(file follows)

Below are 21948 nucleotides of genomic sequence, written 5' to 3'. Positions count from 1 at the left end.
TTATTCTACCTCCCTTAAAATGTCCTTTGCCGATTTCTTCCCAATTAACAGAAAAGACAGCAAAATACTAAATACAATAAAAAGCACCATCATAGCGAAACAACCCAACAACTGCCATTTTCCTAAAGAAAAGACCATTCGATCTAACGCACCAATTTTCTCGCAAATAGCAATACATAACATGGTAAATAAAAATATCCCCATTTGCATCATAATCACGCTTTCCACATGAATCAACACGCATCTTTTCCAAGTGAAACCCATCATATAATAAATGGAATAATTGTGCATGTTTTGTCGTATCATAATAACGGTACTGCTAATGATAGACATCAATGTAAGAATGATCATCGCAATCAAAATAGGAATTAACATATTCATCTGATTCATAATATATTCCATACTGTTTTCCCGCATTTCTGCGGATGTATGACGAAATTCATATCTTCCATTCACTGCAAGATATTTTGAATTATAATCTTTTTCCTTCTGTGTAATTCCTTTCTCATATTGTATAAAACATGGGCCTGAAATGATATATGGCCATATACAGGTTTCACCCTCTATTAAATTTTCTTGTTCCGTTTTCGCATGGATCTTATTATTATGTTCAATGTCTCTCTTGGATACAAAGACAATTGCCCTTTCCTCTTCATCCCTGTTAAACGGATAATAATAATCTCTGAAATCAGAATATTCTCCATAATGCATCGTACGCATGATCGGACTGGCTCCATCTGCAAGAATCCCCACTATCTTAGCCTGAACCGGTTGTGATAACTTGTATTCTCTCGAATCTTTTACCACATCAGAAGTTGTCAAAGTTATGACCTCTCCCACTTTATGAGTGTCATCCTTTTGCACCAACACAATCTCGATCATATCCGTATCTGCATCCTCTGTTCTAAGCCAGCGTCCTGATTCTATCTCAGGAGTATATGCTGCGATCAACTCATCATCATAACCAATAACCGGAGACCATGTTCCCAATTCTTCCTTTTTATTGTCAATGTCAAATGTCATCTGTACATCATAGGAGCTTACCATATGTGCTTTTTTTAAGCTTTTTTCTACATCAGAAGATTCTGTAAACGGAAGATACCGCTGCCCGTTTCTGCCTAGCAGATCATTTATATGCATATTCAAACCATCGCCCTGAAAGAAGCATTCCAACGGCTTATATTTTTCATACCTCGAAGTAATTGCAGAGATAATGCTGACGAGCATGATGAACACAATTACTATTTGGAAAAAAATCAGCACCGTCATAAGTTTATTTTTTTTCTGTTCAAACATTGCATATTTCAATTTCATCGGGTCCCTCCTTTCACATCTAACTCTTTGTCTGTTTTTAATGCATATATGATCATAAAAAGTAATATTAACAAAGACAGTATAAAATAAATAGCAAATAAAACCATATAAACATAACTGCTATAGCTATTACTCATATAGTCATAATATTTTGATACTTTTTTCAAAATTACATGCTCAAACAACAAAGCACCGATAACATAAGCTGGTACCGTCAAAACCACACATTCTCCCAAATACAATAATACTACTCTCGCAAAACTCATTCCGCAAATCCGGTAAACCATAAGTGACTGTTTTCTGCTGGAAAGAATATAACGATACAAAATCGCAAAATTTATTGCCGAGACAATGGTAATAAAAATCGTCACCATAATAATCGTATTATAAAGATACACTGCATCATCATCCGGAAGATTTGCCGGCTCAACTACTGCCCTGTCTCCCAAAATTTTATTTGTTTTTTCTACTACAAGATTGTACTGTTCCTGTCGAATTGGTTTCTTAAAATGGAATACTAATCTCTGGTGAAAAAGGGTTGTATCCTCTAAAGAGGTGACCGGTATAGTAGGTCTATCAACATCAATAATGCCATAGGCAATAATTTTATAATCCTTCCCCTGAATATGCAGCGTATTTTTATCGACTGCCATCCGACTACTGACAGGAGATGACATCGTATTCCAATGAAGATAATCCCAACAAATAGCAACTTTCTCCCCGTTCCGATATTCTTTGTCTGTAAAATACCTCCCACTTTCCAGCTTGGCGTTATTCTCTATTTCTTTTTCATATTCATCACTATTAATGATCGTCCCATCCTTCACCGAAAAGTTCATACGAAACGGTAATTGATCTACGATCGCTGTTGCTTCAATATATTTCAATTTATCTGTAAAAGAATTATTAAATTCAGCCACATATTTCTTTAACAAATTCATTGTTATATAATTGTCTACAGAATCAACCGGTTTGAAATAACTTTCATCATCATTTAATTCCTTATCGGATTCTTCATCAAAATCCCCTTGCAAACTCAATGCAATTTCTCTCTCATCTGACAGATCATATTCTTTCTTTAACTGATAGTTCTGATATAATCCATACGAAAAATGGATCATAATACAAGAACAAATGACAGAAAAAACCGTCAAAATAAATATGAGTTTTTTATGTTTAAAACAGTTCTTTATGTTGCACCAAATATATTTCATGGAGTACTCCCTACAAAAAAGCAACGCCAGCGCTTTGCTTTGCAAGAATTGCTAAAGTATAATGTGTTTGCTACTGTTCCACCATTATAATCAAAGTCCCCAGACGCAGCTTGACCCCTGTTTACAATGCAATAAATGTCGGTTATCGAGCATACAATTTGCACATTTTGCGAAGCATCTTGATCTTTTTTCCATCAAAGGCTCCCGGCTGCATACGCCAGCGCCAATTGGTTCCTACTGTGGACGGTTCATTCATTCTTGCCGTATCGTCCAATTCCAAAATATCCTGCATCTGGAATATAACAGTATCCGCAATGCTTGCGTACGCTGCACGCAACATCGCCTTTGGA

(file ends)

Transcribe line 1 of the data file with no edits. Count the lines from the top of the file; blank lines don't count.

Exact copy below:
Below are 21948 nucleotides of genomic sequence, written 5' to 3'. Positions count from 1 at the left end.